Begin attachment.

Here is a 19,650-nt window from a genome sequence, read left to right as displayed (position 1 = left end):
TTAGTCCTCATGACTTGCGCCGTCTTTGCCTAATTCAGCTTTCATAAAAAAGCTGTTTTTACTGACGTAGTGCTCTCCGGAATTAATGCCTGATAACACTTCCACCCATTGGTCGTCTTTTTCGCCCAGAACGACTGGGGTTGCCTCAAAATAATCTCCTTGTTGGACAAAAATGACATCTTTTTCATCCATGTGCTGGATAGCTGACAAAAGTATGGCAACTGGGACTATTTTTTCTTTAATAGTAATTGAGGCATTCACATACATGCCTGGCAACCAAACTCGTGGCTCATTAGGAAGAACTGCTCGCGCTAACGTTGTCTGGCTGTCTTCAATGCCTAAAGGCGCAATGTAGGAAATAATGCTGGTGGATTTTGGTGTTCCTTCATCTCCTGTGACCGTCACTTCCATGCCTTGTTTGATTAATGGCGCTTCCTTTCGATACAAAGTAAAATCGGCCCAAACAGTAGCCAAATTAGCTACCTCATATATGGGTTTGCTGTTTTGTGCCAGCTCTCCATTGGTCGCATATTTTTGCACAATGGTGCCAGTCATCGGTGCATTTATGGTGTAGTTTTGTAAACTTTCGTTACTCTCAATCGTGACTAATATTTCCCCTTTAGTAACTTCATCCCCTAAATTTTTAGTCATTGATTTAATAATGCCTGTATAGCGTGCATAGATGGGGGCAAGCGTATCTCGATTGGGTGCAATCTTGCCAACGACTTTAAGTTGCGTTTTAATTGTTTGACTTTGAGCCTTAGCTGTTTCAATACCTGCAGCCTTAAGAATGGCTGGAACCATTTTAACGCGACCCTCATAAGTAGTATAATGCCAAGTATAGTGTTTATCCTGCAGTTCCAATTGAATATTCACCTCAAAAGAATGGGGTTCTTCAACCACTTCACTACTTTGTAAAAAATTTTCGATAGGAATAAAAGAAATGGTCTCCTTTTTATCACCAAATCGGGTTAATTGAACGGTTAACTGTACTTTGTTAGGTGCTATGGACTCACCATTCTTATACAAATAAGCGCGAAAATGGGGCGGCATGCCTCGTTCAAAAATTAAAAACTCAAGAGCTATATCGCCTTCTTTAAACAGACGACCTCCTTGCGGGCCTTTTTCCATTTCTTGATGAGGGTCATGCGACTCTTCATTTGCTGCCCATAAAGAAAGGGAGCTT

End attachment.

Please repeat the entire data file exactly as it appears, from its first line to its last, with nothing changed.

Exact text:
Here is a 19,650-nt window from a genome sequence, read left to right as displayed (position 1 = left end):
TTAGTCCTCATGACTTGCGCCGTCTTTGCCTAATTCAGCTTTCATAAAAAAGCTGTTTTTACTGACGTAGTGCTCTCCGGAATTAATGCCTGATAACACTTCCACCCATTGGTCGTCTTTTTCGCCCAGAACGACTGGGGTTGCCTCAAAATAATCTCCTTGTTGGACAAAAATGACATCTTTTTCATCCATGTGCTGGATAGCTGACAAAAGTATGGCAACTGGGACTATTTTTTCTTTAATAGTAATTGAGGCATTCACATACATGCCTGGCAACCAAACTCGTGGCTCATTAGGAAGAACTGCTCGCGCTAACGTTGTCTGGCTGTCTTCAATGCCTAAAGGCGCAATGTAGGAAATAATGCTGGTGGATTTTGGTGTTCCTTCATCTCCTGTGACCGTCACTTCCATGCCTTGTTTGATTAATGGCGCTTCCTTTCGATACAAAGTAAAATCGGCCCAAACAGTAGCCAAATTAGCTACCTCATATATGGGTTTGCTGTTTTGTGCCAGCTCTCCATTGGTCGCATATTTTTGCACAATGGTGCCAGTCATCGGTGCATTTATGGTGTAGTTTTGTAAACTTTCGTTACTCTCAATCGTGACTAATATTTCCCCTTTAGTAACTTCATCCCCTAAATTTTTAGTCATTGATTTAATAATGCCTGTATAGCGTGCATAGATGGGGGCAAGCGTATCTCGATTGGGTGCAATCTTGCCAACGACTTTAAGTTGCGTTTTAATTGTTTGACTTTGAGCCTTAGCTGTTTCAATACCTGCAGCCTTAAGAATGGCTGGAACCATTTTAACGCGACCCTCATAAGTAGTATAATGCCAAGTATAGTGTTTATCCTGCAGTTCCAATTGAATATTCACCTCAAAAGAATGGGGTTCTTCAACCACTTCACTACTTTGTAAAAAATTTTCGATAGGAATAAAAGAAATGGTCTCCTTTTTATCACCAAATCGGGTTAATTGAACGGTTAACTGTACTTTGTTAGGTGCTATGGACTCACCATTCTTATACAAATAAGCGCGAAAATGGGGCGGCATGCCTCGTTCAAAAATTAAAAACTCAAGAGCTATATCGCCTTCTTTAAACAGACGACCTCCTTGCGGGCCTTTTTCCATTTCTTGATGAGGGTCATGCGACTCTTCATTTGCTGCCCATAAAGAAAGGGAGCTT